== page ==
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The plot is engaging enough. A girl (Vanessa Paradis), who feels her life isn't worth living anymore, is standing on the edge of a bridge contemplating suicide when a stranger (Daniel Auteuil) comes along and rescues her from her fate. He turns out to be a lonely knife-thrower looking for an assistant who will join him as he performs across Europe. They strike up a strange and remarkable friendship. They both give each other luck and they are very successful. But when they go their separate ways, they find themselves lost and abandoned realising that they need each other more than ever and there's a spark when they're together. Cause when they are alone their luck dissolves into nothing.
It's a magical and delightful piece about companionship and always trusting the one who cares the world about you. Held together by two mesmerising performances from Vanessa Paradis and Daniel Auteuil, this is one film that only the French could pull off so well. If Hollywood had made it, it would have been a disaster. The French seem to have a knack for making films like this. They do it so well and they manage to pull it off with assurance. This film is a lovely French gem and I should add that it works rather well in black and white.
Adelle grew up believing sex is what life is all about, and so she never learned how to say "no" to any man or boy. Daniel Auteuil (Gabor) is an over 40 year old, tall, dark, contemplative knife throwing artiste who never smiles and has haunting eyes. After Adelle opens the film with a wryly amusing monologue on the failure of her life, an early scene places her perched in the middle of a bridge over the River Seine on a wintry night. Just as she is .......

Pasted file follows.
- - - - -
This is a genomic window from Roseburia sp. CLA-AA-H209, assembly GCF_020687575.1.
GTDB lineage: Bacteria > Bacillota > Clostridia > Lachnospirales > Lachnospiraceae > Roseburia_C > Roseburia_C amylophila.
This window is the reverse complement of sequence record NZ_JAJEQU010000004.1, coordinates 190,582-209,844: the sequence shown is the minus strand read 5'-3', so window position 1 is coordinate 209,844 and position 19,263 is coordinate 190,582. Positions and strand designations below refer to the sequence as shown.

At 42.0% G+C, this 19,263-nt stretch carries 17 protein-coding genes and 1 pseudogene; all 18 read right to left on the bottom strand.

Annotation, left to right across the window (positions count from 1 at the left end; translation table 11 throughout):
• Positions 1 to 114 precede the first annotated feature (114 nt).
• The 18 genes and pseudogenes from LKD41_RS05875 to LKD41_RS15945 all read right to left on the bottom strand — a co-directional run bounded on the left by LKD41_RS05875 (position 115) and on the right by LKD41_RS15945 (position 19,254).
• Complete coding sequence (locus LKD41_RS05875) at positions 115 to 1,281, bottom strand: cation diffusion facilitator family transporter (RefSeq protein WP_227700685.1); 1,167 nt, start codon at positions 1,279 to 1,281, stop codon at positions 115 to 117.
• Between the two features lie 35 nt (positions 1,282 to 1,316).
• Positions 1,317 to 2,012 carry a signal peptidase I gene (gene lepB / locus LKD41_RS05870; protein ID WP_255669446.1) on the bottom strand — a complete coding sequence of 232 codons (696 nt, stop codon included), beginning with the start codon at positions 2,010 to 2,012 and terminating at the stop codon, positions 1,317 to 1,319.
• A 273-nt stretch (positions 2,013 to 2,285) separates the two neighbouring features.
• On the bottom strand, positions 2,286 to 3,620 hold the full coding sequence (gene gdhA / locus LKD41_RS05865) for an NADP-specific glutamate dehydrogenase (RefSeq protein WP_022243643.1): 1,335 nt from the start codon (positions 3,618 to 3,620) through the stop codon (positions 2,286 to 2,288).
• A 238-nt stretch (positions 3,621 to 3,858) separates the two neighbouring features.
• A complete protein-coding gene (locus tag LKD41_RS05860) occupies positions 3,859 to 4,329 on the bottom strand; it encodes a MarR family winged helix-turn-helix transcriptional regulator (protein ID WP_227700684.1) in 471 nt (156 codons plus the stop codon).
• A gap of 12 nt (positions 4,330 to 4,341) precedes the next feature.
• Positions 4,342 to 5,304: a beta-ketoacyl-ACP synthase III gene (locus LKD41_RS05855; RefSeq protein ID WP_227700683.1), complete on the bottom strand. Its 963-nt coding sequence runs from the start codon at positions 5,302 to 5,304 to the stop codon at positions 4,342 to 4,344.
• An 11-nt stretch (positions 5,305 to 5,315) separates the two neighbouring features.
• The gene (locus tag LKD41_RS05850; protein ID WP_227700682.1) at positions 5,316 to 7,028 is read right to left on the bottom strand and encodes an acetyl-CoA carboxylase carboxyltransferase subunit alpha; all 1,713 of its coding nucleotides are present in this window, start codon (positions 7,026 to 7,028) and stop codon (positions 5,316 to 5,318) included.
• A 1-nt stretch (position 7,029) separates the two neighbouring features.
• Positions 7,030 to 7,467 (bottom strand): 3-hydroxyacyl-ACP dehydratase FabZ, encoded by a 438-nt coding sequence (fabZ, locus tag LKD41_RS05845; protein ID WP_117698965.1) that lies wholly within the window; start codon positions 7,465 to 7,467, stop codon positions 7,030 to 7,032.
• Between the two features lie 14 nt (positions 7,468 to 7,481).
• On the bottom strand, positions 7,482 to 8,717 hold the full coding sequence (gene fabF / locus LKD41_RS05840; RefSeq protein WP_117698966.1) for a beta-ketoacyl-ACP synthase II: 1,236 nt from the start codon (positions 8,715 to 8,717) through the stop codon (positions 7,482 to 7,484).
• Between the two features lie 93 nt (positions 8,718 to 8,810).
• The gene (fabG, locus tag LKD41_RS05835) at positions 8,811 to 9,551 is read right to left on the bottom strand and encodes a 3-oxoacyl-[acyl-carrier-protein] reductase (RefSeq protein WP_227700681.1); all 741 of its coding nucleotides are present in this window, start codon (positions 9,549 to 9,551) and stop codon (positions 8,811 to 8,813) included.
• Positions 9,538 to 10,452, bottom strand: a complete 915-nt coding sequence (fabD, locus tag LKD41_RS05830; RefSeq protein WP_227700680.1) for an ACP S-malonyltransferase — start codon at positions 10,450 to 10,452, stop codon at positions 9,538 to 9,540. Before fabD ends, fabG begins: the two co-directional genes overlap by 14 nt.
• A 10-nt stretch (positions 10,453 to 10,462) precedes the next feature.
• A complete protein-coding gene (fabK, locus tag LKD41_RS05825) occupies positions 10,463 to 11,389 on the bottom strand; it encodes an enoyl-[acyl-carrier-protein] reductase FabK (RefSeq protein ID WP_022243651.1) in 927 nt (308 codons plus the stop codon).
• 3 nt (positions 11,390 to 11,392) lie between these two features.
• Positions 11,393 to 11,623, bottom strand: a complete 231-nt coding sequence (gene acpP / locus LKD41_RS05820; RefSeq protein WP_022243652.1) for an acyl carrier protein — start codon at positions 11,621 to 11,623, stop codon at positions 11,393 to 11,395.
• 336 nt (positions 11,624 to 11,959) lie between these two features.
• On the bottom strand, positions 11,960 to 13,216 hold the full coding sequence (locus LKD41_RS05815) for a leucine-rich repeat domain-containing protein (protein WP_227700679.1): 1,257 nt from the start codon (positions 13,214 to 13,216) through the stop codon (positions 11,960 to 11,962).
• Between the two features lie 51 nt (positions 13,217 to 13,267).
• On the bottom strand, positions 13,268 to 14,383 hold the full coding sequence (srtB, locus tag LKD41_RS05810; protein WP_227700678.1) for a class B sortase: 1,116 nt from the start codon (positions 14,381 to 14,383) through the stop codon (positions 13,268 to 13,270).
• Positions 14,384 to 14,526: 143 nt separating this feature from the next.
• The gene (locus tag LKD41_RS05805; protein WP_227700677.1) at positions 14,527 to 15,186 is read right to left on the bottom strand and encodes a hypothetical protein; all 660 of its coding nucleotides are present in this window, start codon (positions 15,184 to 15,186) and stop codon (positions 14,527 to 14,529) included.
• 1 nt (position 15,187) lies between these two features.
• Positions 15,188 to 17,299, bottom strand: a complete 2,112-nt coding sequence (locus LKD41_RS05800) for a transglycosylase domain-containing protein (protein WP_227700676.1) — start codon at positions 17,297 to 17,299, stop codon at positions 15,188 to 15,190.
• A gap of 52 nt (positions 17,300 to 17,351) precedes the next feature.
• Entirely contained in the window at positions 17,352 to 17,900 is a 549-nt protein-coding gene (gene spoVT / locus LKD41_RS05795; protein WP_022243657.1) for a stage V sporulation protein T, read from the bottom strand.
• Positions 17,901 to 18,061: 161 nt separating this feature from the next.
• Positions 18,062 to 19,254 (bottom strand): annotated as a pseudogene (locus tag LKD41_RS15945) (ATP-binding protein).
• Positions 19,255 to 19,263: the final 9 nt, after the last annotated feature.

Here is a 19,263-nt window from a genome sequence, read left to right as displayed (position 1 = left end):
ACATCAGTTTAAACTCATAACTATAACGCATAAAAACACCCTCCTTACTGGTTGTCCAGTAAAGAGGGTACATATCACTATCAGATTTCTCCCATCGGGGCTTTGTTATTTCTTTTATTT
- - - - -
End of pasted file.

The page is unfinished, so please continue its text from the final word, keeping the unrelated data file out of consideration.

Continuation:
The black and white format lends drama to this often very funny movie. After they wind up in the icy water and in a hospital, Gabor virtually ....... Their odyssey takes the pair through ........ as Gabor's act becomes increasingly dangerous . . . and sensual. Adelle continues to be distracted by "trying on, like new clothing" one young man after another while the duo travel from gig to gig in the south of France and Italy. But something profound develops between Adelle and ....... scene that is so well acted and filmed that we are presented with an erotic pas de deux between the couple that transcends pedestrian sex.
This film is a French fanatasy romance which is funny and erotic in a Hitchkokian way (e.g., Eva Marie Saint and Cary Grant train scenes in "North by Northwest"). What we don't see has a bigger impact on us than what is so skillfully placed before our eyes. The movie asks the question: can a beautiful young woman who has given up hope, live with a man twice her age whose art and life need her?Read more ›